Treading Water
Jude Wanniski
May 13, 2003

We are accustomed to worry about everything that can possibly go wrong with the political economy. For 25 years that has been our stock in trade with the financial community. At the moment, we find ourselves unable to seriously worry all that much about anything, even though the whole world seems as dicey as ever. We seem to be walking in place or treading water on a host of issues that are being sorted out by the powers that be and the powers that want to be. Here are a few thoughts worth sharing:

Tax Bill: We are going to get a tax bill through the Senate and then through a House-Senate conference, and it will be okay or a little better than okay. There are so many moving parts to the political calculations as we proceed that it is a waste of my time and yours to worry about this wheel or that gear or the other switch. What remains most important is that President Bush and his team are on the right track on the tax bill and they know it, which means they will not throw in the towel in their efforts to make the most of the opportunity they have now to reduce taxation of capital. The GOPís determination to fight this through all the Robin Hood rhetoric coming from the Democrats has washed away any suspicion the Republicans might cave in as they have so often in the past when confronted with class warfare arguments. There are now a handful of Democrats who are clearly itching to vote for the tax cuts and the President is traveling to their states to apply pressure in that direction.† As long as the provisions in the tax bill are completely up in the air, though, it is difficult to whip up the grass roots enthusiasm that might give a Senator or two the excuse they need to change their minds. The White House is still dreaming about phasing in the end to the double-tax on dividends, but Olympia Snowe of Maine says she will not support any sunsetting gimmick that could make that possible. At least two more votes would then be needed. Letís not worry about that.

State and Local Revenues: It is nice to see Treasury Secretary John Snow making the argument that the federal tax cuts the administration is requesting would add at least $20 billion a year to state and local treasuries. The issue came up over the weekend when Pennsylvania Governor Ed Rendell argued that the Bush administration should forget about tax cutting, as this failed when tried in 2001, and instead spend heavily on revenue sharing for infrastructure projects. The cuts in capital taxation would be far superior to the revenue sharing measures, although we would have no objection to a one-time injection of $20 billion to state and local governments Ė for whatever they choose to use them for. The net effect would be to hold down tax rates that would otherwise go up to cover unavoidable spending. Our Michael Darda points out that according to the Federal Reserve, state and local revenues amounted to $1.3 trillion in 2002, or 12.2% of GDP. With federal revenues around 1.87 trillion, the combined total amounts to just under 30% of GDP. The House Plan already enacted would add at least 1% to the GDP growth rate we think, generating about a trillion dollars in total cumulative state and local revenues over the next decade. A 100% elimination of the double-tax on dividends would eventually add 3% to annual GDP, says tax analyst Gary Robbins, but it would take several years to ramp up to that level as American businesses adjust to the new tax structure. In any event, this is really the only way to proceed if the budget deficit problems are going to be addressed at all levels of government Ė and little by little the GOP is becoming more comfortable with explaining these dynamics.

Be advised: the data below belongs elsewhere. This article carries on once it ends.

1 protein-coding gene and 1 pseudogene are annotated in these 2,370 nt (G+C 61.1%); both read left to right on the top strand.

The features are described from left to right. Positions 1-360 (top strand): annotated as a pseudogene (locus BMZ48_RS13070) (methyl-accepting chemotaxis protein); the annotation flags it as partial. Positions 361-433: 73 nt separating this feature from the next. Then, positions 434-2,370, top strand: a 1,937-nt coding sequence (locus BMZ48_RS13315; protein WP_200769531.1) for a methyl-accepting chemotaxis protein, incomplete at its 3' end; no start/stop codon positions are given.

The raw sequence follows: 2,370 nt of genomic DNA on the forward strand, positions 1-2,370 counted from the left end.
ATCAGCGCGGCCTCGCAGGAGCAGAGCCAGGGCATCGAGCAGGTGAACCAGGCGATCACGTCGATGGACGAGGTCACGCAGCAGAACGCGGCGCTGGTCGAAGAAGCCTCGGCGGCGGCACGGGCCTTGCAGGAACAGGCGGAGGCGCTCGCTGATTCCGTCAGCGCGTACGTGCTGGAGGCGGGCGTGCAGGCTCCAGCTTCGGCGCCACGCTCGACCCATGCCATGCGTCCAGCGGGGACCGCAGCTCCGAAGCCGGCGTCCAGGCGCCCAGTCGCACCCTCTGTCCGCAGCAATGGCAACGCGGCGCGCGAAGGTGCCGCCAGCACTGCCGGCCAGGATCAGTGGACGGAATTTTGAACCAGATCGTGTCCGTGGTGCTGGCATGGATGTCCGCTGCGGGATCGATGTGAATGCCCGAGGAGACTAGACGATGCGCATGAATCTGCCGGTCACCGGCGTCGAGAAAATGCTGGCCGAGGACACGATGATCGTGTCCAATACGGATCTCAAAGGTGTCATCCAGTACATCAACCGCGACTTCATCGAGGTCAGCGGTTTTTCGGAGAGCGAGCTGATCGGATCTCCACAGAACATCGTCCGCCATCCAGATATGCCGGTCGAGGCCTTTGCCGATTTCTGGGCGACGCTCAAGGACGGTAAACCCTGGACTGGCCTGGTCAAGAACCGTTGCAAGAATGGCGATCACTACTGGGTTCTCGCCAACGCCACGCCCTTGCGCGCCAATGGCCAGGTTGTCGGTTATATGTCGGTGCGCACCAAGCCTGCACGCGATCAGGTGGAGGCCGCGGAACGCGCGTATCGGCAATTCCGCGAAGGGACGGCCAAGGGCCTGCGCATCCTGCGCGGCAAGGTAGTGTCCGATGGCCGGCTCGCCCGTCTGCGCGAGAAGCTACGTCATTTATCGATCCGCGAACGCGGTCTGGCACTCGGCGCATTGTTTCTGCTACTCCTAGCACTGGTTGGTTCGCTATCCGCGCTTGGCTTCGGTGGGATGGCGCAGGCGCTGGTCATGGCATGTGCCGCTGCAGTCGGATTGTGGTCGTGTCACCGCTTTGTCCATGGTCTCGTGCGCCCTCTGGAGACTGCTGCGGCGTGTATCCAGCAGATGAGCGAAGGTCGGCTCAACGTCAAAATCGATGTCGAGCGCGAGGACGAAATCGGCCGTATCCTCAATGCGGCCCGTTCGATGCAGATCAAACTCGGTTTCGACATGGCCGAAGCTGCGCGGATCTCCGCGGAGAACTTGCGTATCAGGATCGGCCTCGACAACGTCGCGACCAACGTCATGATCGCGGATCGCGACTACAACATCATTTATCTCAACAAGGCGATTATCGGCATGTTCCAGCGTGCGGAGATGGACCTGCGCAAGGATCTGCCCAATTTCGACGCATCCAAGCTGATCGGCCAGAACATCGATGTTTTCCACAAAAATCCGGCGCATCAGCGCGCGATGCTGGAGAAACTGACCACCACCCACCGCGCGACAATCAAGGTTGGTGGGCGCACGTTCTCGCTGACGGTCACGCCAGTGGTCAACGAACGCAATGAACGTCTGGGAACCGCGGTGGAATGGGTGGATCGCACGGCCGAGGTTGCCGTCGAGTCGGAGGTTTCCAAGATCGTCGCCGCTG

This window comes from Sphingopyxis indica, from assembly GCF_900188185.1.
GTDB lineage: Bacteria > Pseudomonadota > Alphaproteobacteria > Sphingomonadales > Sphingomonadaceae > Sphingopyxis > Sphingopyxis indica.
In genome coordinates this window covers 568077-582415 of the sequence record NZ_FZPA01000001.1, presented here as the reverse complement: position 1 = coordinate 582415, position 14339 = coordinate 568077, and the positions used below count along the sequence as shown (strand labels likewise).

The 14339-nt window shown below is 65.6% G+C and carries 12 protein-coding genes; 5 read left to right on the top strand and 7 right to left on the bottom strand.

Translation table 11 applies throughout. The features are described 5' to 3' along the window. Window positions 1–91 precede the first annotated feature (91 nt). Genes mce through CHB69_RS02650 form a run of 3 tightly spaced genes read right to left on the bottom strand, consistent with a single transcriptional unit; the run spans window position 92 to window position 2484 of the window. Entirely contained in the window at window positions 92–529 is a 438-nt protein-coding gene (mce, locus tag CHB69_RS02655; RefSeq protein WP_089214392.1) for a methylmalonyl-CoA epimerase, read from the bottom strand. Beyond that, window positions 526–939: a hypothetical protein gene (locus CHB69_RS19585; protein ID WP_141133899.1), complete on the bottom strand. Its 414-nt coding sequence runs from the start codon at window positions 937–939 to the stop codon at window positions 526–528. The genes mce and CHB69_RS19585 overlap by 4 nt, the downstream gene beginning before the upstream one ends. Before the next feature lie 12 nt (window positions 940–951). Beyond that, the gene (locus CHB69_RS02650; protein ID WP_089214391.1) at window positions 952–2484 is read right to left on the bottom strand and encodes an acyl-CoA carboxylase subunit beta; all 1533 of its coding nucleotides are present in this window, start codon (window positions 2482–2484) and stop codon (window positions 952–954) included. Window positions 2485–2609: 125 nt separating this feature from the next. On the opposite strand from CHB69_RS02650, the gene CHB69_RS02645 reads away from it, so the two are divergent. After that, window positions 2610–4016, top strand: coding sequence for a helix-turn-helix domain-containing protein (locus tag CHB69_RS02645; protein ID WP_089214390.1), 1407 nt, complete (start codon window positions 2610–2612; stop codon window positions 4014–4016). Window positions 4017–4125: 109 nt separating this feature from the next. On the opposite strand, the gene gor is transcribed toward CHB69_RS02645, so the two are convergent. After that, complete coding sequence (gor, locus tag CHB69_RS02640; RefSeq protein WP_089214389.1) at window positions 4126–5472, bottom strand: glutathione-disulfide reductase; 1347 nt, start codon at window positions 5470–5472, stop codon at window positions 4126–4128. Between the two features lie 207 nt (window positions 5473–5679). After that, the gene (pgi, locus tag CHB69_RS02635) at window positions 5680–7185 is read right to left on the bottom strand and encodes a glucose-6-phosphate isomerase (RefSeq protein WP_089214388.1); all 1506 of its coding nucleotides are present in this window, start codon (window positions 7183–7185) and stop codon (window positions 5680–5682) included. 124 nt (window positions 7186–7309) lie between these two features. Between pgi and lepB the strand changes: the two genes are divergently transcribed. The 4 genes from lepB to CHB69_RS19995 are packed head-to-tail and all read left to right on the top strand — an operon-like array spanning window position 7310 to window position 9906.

Dollar Policy: Secretary Snow caused some excitement in the forex markets Monday with his weekend comment that American exporting manufacturers benefit from a weak dollar. It is of course true that some companies get increased foreign orders for a time when the dollar loses value against the euro or the yen, but the national economy gets no net benefit from a weaker dollar (inflation) or a stronger dollar (deflation). The dollar/gold price is probably a bit higher because the Fed has been worrying about "less inflation," which causes a shift in cash balances in those multinationals that hedge in the forex markets. This canít be much, though, because there are no immediate signs the Fed can do anything about the dollar with its current operating mechanism, which fixes the overnight interest rate, not forex or gold. Oddly enough, at the moment the three key currencies are at or very close to their optimal gold rates. The dollar/gold price is at about $350, which is where there we think there are no inflationary or deflationary impulses at work. The euro gold price is at Ä300, which is where it is in balance. Yen/gold is near •41,000, which is close to its equilibrium. If Greenspan were still interested in a fixed international monetary system, he could not find a better time to promote it, as the stars and currencies are in alignment, and may not be later this year or the next.